Dentures

denturePeople lose their teeth for many reasons: periodontal disease—also known as gum disease—old cavities that have never been repaired and years of poor dental hygiene. Smoking, sugary foods, sugary drinks and lack of brushing and flossing can further damage teeth and hasten the need for teeth to be extracted.

When dentures are being considered as an alternative to implants, there are choices as explained below:

  1. Partial dentures: When a person loses several of their teeth, an impression can be made of the mouth and a set of teeth can be created to match the size, color and shape of your original teeth. This partial denture can then be attached to your natural teeth securely. The benefit of partial dentures is that they will maintain the spacing between your remaining teeth, which prevents your bite from becoming collapsed as the remaining teeth in your mouth will move to fill the space left by the extracted teeth. This will help to avoid TMJ (temporamandibular joint problems), which can cause jaw and head pain, ear aches and difficulty when trying to open and close your jaw.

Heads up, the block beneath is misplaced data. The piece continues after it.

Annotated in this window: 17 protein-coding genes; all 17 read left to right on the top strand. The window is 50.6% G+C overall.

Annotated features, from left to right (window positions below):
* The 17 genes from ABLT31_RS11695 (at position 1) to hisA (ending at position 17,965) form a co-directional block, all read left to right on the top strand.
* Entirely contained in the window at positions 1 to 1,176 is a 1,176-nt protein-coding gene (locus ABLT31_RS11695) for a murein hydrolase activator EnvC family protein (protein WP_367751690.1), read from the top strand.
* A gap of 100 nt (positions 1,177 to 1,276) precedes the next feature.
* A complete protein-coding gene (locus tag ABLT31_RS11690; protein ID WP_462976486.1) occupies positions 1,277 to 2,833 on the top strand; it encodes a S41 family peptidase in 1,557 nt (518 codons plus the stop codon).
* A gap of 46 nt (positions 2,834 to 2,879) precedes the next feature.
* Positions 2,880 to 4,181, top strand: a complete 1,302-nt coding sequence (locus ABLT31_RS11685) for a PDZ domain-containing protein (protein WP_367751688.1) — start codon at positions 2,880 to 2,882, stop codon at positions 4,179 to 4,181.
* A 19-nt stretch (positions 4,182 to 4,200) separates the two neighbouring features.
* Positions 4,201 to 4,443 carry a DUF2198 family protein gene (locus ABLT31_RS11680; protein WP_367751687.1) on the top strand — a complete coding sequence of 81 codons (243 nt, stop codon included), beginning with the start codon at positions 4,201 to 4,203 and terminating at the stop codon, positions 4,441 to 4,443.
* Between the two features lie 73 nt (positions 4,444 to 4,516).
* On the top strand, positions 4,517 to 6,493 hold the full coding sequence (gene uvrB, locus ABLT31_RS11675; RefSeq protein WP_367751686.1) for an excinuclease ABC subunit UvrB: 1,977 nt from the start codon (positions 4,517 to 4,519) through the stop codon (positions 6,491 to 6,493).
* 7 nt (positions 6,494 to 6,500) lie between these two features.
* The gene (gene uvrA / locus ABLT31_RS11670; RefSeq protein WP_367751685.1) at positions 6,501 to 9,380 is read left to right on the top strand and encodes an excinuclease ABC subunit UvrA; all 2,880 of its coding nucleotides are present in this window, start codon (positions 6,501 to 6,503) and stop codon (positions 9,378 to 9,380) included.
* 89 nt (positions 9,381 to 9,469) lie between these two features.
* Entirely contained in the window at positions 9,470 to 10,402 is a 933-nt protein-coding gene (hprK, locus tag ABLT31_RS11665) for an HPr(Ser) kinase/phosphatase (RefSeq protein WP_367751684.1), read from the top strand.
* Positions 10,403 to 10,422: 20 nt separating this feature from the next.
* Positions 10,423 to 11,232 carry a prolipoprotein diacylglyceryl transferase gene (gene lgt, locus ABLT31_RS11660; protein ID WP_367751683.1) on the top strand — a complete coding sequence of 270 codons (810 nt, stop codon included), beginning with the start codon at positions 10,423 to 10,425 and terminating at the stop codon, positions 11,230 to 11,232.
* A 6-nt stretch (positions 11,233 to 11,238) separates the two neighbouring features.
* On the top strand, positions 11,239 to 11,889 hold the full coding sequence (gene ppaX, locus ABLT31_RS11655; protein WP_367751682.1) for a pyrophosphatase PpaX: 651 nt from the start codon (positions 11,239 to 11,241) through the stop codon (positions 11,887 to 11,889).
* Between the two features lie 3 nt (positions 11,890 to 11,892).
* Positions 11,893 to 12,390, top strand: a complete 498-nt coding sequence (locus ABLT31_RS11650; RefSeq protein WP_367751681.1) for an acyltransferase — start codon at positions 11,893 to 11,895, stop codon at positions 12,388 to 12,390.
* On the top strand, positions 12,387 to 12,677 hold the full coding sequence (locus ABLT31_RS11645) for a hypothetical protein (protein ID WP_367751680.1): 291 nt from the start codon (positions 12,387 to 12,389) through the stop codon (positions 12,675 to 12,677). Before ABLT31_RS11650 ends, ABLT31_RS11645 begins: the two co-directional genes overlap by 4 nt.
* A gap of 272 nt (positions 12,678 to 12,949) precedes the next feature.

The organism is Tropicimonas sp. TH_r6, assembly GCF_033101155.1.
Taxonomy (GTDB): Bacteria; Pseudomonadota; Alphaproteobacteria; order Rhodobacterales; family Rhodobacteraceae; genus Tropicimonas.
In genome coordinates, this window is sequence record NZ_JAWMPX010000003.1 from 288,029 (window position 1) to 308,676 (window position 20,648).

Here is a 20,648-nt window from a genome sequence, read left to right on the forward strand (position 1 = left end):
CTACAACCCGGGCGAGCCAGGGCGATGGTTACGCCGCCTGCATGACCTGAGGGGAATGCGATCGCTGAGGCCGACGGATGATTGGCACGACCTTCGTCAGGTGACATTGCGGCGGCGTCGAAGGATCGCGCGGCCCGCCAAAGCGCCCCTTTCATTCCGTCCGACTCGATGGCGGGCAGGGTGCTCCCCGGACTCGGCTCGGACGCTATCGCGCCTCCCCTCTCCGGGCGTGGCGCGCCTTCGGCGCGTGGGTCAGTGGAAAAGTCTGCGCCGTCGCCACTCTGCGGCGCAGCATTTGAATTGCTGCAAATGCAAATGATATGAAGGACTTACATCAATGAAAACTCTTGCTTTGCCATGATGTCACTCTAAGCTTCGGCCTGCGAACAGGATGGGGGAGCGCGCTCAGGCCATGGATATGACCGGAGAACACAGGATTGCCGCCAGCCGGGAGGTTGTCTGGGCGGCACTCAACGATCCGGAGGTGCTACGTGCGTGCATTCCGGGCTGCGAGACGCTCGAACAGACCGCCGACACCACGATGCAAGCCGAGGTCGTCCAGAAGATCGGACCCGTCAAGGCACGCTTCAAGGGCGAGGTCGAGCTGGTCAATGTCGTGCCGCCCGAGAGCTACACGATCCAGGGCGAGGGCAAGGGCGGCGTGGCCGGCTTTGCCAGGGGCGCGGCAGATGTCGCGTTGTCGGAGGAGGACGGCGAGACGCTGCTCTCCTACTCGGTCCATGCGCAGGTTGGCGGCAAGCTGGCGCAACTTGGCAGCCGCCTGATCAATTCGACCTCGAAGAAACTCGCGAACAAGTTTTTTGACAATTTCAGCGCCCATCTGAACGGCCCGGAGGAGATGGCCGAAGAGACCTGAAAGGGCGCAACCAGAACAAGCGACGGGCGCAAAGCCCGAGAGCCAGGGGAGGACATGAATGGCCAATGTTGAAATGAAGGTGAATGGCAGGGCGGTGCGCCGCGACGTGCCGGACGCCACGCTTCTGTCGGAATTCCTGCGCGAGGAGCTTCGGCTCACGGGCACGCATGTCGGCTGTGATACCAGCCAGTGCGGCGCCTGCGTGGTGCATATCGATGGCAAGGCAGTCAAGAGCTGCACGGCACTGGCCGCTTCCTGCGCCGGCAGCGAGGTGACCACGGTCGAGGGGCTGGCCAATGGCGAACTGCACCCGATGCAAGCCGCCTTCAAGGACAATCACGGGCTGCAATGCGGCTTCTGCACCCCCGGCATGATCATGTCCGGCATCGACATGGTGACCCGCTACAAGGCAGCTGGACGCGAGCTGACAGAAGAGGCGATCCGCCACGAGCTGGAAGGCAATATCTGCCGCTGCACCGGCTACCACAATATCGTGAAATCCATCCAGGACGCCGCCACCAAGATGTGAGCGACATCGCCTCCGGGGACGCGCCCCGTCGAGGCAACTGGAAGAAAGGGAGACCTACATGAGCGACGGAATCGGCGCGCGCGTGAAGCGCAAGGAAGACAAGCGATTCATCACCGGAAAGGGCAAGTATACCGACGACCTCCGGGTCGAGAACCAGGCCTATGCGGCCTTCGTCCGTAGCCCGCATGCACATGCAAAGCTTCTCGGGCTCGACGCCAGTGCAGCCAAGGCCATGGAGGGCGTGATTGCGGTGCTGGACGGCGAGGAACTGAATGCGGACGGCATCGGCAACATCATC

2. Overdentures: These are dentures that fit over remaining teeth that are in the mouth but may be short or damaged.
  3. Full dentures: Full dentures are the choice to make when all the teeth have been pulled and the appropriate amount of time has been taken for the healing process to be complete.  The time between the extraction of any teeth and the impression needed to create the dentures leaves you with no teeth at all for a short time, but the end result is worth it.
  4. Immediate dentures: Sometimes dentures can be placed in the mouth the same day that the remaining teeth are removed. After gums have healed, the dentures can be re-lined to fill the gap between the gums and the dentures that has formed after tooth removal.